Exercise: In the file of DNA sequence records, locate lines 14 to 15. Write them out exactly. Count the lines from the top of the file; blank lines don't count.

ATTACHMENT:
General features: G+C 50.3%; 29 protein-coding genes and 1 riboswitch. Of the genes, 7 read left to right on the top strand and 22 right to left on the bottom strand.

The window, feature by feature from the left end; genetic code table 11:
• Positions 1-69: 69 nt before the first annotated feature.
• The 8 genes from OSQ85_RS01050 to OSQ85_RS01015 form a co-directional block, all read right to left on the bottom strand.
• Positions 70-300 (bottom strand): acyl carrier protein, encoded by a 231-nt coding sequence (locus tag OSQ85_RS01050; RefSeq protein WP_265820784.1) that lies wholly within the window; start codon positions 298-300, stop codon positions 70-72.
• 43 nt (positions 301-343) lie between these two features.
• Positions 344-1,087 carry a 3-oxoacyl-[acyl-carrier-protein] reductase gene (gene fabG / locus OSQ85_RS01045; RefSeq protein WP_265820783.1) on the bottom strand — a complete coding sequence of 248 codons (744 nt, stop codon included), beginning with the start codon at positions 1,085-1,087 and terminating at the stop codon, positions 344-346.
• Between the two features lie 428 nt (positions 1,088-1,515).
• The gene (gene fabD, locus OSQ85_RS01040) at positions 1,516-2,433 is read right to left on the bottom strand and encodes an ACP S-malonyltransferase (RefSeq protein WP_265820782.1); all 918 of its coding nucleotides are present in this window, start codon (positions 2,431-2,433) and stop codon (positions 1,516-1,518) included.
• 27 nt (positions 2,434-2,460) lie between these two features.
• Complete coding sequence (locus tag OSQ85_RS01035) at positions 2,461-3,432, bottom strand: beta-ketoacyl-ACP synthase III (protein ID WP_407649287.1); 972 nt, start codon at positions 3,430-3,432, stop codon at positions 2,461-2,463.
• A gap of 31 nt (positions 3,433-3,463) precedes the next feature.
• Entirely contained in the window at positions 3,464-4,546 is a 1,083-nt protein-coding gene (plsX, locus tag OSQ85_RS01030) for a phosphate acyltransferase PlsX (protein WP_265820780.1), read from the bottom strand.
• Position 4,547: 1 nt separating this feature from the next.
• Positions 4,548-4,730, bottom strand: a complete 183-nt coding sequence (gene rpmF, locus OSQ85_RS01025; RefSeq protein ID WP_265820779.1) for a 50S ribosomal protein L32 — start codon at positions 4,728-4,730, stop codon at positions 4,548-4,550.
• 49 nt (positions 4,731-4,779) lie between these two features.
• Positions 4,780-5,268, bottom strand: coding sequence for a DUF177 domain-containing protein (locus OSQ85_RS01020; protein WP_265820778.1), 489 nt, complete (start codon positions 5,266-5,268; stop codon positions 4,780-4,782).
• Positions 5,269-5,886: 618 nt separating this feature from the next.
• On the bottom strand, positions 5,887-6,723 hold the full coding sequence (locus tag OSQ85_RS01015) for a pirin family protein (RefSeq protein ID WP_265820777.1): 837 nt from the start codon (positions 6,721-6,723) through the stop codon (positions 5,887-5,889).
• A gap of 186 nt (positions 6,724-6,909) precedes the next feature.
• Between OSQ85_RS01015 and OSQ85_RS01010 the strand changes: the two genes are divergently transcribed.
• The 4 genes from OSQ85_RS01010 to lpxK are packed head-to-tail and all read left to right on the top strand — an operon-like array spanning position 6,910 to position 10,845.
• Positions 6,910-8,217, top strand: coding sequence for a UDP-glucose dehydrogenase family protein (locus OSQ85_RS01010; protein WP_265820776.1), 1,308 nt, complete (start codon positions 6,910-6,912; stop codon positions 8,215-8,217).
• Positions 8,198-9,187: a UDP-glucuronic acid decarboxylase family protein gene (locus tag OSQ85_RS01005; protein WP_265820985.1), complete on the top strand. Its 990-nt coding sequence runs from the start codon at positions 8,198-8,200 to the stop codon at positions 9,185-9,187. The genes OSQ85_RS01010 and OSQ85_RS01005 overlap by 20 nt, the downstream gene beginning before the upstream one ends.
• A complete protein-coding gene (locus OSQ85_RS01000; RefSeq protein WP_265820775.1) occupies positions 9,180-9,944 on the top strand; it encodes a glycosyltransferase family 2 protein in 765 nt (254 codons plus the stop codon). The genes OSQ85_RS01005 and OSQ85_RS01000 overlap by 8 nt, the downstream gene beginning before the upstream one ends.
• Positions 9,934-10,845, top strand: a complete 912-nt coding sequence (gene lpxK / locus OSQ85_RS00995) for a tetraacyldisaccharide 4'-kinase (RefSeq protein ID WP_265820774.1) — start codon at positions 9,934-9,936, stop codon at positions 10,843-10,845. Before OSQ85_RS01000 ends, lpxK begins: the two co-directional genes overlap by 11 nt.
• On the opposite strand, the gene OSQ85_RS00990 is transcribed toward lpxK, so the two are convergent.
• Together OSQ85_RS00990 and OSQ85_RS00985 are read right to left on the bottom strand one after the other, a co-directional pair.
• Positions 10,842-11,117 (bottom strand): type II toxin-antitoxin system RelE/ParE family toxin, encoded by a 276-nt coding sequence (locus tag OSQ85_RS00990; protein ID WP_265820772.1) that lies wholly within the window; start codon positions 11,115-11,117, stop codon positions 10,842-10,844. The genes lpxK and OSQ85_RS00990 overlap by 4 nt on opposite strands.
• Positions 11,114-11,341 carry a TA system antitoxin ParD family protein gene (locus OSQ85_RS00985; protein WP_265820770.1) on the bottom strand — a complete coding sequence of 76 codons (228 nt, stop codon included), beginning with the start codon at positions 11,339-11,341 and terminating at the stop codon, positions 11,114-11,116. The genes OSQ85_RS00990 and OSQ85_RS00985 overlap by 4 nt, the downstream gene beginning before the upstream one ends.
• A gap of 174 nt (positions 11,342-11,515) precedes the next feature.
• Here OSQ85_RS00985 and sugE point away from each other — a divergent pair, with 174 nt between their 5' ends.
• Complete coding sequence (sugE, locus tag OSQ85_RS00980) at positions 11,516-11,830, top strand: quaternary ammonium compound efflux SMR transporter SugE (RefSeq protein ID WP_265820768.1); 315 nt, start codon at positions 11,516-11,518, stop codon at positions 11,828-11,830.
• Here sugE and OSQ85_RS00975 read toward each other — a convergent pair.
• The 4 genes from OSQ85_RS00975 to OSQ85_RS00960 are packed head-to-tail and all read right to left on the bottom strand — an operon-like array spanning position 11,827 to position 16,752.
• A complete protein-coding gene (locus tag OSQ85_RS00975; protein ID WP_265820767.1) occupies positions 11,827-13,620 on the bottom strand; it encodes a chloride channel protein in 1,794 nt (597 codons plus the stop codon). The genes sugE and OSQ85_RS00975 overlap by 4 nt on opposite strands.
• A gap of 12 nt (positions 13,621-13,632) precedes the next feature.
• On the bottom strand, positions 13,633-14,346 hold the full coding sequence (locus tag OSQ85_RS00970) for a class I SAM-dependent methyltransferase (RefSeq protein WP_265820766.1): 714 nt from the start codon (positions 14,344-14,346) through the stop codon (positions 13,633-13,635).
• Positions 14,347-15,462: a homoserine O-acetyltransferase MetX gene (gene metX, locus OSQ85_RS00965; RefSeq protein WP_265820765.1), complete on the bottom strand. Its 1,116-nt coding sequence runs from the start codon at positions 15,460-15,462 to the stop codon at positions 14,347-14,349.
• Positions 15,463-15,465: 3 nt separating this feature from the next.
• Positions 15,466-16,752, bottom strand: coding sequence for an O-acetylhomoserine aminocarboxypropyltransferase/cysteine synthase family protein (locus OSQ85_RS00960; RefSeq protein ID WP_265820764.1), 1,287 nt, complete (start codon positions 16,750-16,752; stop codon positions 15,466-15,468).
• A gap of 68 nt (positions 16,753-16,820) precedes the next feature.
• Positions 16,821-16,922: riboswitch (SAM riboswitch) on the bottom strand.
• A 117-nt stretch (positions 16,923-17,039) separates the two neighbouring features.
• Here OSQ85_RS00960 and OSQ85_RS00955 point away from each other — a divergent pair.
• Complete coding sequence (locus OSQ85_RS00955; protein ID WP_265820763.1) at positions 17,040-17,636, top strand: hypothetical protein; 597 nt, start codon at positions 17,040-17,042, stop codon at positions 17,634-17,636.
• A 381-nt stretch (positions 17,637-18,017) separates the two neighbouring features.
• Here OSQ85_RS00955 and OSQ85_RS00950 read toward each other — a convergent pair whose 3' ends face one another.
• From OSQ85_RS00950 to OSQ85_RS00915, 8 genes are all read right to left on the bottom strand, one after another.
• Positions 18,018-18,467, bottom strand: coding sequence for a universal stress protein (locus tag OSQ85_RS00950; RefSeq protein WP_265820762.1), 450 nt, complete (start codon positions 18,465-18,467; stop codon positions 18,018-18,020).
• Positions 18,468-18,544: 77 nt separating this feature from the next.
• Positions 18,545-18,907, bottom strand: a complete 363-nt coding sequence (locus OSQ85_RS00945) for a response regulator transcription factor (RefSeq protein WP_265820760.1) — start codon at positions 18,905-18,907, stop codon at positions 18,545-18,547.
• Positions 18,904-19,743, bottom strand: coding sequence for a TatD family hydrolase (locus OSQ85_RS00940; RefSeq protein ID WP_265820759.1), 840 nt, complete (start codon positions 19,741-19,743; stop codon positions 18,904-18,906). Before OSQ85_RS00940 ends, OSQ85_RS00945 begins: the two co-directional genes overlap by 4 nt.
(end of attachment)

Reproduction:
• Position 4,547: 1 nt separating this feature from the next.
• Positions 4,548-4,730, bottom strand: a complete 183-nt coding sequence (gene rpmF, locus OSQ85_RS01025; RefSeq protein ID WP_265820779.1) for a 50S ribosomal protein L32 — start codon at positions 4,728-4,730, stop codon at positions 4,548-4,550.